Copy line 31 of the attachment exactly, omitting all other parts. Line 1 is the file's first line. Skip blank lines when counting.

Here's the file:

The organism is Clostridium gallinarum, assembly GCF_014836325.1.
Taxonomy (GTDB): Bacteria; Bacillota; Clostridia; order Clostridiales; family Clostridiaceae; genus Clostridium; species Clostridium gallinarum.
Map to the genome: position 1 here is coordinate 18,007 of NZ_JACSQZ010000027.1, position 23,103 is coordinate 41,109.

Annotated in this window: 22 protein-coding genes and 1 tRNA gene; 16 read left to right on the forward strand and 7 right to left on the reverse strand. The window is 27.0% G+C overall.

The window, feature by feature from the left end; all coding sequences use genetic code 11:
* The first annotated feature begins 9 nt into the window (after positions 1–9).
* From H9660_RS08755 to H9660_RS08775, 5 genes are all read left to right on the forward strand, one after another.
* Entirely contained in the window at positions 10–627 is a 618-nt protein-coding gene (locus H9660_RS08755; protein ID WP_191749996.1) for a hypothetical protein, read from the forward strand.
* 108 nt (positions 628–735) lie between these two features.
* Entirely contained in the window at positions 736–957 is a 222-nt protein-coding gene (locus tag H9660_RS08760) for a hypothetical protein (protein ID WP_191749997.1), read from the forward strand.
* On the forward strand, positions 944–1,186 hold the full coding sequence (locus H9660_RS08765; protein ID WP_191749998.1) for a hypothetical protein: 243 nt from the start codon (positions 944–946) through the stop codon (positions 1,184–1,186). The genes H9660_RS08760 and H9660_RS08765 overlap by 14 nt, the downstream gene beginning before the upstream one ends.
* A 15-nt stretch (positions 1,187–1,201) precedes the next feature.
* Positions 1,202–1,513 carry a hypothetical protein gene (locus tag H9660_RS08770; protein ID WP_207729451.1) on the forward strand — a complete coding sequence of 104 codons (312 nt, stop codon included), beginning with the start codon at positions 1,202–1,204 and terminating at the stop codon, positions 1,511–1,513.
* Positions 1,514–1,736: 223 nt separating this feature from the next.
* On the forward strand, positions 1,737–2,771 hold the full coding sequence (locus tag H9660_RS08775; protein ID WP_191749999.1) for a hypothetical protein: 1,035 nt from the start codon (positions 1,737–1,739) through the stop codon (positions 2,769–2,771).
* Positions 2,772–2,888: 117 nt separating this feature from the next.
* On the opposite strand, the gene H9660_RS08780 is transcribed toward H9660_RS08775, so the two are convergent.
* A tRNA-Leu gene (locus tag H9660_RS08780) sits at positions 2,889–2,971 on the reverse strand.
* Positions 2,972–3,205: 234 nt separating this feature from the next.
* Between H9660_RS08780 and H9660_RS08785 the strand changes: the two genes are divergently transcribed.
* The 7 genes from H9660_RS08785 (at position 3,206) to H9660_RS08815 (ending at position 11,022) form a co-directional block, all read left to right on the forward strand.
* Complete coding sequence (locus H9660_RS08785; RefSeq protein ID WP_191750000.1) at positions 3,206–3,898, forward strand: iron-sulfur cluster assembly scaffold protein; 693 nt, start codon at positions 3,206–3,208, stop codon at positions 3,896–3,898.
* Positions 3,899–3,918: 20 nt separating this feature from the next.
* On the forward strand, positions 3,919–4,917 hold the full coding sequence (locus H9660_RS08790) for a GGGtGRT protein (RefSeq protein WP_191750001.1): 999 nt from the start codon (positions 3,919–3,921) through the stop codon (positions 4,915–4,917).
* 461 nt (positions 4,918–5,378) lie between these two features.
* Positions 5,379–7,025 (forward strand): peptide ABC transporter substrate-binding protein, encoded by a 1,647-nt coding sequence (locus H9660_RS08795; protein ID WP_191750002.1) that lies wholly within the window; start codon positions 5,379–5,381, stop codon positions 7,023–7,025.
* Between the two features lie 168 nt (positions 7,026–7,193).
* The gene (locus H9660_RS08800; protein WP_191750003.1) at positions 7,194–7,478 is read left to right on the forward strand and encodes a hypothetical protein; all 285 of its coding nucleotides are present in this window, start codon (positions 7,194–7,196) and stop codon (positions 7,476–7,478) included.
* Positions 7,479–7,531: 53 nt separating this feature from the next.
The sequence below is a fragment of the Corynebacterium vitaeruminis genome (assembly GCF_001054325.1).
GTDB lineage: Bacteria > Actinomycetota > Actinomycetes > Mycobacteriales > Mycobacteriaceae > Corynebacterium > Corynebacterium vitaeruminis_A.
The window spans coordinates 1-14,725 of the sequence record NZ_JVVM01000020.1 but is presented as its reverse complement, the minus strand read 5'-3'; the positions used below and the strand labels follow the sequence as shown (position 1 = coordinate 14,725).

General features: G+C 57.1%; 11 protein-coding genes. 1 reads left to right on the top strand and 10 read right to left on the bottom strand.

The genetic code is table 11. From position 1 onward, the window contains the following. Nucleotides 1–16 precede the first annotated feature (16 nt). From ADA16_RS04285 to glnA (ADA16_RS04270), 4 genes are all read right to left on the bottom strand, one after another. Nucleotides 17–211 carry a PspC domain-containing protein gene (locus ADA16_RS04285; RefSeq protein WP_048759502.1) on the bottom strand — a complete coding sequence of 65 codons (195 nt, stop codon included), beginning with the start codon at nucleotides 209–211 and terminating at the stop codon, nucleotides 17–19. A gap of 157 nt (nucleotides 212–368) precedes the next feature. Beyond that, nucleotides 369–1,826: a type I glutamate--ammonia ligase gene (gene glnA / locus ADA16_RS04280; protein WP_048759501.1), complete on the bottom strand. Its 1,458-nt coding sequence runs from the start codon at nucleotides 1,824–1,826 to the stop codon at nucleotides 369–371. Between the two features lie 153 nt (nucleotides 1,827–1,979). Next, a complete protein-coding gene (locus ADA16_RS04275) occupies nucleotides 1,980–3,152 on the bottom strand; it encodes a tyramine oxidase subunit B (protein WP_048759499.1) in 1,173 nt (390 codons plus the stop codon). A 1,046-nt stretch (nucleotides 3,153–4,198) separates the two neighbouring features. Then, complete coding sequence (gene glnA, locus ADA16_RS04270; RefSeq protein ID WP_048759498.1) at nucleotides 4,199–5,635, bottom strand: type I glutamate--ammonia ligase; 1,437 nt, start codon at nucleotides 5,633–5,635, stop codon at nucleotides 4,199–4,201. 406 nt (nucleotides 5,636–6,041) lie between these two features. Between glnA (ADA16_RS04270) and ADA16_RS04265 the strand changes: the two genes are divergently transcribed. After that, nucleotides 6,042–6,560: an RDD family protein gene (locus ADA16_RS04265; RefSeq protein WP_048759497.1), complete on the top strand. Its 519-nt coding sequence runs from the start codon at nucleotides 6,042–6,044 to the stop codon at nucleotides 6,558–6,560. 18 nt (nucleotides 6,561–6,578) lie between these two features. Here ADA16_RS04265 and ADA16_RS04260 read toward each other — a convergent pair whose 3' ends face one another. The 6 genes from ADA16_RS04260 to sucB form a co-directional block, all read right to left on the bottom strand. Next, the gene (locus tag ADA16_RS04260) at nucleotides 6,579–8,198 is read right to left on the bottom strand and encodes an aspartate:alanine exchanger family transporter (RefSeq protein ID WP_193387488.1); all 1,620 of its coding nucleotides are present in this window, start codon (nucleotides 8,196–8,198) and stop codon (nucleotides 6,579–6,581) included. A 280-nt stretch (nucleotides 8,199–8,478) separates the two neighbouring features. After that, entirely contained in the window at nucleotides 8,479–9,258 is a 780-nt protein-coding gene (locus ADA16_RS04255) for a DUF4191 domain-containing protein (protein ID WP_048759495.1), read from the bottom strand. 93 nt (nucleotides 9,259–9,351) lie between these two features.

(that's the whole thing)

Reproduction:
GTDB lineage: Bacteria > Actinomycetota > Actinomycetes > Mycobacteriales > Mycobacteriaceae > Corynebacterium > Corynebacterium vitaeruminis_A.